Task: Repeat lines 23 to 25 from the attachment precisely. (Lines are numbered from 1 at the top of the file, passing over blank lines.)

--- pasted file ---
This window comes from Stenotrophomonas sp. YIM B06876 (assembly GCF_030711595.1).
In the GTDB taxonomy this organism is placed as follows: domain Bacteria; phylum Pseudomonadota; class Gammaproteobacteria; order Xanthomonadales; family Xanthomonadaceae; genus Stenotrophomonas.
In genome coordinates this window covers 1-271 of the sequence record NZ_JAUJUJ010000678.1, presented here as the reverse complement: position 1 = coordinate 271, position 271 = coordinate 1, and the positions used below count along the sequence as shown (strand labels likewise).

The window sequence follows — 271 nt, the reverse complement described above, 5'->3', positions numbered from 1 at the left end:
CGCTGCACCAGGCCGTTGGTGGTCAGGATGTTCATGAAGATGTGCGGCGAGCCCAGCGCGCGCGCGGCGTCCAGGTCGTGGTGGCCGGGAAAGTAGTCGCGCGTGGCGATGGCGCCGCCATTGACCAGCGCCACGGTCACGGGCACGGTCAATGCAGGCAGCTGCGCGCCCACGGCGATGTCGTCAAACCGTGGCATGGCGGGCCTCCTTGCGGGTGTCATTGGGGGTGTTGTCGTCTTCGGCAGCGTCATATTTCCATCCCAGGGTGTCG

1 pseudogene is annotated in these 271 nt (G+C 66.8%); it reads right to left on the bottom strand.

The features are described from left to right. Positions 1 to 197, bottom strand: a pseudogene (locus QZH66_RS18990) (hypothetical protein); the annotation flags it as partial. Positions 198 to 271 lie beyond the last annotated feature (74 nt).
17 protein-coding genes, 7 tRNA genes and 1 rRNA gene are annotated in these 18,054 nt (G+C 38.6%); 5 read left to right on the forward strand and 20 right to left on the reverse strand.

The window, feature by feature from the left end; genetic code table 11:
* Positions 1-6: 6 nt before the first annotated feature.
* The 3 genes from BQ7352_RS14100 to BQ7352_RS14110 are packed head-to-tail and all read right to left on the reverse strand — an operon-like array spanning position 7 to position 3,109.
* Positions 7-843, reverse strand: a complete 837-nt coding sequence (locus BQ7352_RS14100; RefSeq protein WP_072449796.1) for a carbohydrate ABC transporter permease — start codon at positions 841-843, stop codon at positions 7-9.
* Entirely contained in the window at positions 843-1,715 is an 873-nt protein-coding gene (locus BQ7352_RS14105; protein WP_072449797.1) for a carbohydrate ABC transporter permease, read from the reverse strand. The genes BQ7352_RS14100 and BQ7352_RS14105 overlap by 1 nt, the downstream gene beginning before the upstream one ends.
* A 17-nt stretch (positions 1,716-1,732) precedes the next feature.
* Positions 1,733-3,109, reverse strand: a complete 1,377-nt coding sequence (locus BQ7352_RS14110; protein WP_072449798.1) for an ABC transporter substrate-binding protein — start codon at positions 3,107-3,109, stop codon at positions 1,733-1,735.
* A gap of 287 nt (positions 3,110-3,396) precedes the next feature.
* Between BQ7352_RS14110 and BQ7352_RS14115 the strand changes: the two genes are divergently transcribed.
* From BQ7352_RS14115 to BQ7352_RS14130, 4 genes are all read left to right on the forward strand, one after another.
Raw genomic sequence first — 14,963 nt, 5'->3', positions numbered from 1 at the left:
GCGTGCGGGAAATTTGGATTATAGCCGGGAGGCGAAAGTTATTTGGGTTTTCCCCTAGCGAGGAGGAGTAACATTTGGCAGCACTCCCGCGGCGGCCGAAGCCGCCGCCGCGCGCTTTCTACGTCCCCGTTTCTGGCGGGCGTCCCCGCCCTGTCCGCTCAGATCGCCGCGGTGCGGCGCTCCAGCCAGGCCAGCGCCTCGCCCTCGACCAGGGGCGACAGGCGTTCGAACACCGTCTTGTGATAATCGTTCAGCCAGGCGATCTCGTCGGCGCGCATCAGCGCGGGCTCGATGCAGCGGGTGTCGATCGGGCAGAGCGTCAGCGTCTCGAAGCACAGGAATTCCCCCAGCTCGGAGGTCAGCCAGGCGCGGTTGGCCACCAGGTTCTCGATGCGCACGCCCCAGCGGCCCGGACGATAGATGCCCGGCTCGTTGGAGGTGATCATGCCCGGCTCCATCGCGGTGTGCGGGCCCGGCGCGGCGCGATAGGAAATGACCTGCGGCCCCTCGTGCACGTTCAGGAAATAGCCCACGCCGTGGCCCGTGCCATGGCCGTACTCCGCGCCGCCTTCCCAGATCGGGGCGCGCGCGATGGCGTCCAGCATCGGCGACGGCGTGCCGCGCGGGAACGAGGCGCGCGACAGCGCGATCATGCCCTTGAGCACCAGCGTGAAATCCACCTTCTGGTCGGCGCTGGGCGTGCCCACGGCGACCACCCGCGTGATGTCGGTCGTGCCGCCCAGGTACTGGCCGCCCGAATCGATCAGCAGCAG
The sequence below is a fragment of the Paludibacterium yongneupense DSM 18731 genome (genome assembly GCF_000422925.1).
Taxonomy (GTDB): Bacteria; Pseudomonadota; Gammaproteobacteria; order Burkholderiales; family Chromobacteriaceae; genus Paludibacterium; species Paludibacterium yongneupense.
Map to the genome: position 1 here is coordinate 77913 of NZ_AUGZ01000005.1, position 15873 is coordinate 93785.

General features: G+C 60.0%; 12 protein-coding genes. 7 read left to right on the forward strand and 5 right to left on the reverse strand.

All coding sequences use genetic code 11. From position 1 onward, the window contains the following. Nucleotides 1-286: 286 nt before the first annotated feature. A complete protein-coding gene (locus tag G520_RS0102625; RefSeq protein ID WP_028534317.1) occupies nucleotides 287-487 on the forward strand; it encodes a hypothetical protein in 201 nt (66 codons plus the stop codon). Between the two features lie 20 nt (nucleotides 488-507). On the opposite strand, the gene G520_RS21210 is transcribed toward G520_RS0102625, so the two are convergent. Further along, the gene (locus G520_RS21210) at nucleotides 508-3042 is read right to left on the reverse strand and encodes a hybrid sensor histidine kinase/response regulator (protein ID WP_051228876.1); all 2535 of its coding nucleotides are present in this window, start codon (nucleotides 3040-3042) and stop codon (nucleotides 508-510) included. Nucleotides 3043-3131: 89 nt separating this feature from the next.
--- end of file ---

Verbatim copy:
Map to the genome: position 1 here is coordinate 77913 of NZ_AUGZ01000005.1, position 15873 is coordinate 93785.

General features: G+C 60.0%; 12 protein-coding genes. 7 read left to right on the forward strand and 5 right to left on the reverse strand.

All coding sequences use genetic code 11. From position 1 onward, the window contains the following. Nucleotides 1-286: 286 nt before the first annotated feature. A complete protein-coding gene (locus tag G520_RS0102625; RefSeq protein ID WP_028534317.1) occupies nucleotides 287-487 on the forward strand; it encodes a hypothetical protein in 201 nt (66 codons plus the stop codon). Between the two features lie 20 nt (nucleotides 488-507). On the opposite strand, the gene G520_RS21210 is transcribed toward G520_RS0102625, so the two are convergent. Further along, the gene (locus G520_RS21210) at nucleotides 508-3042 is read right to left on the reverse strand and encodes a hybrid sensor histidine kinase/response regulator (protein ID WP_051228876.1); all 2535 of its coding nucleotides are present in this window, start codon (nucleotides 3040-3042) and stop codon (nucleotides 508-510) included. Nucleotides 3043-3131: 89 nt separating this feature from the next.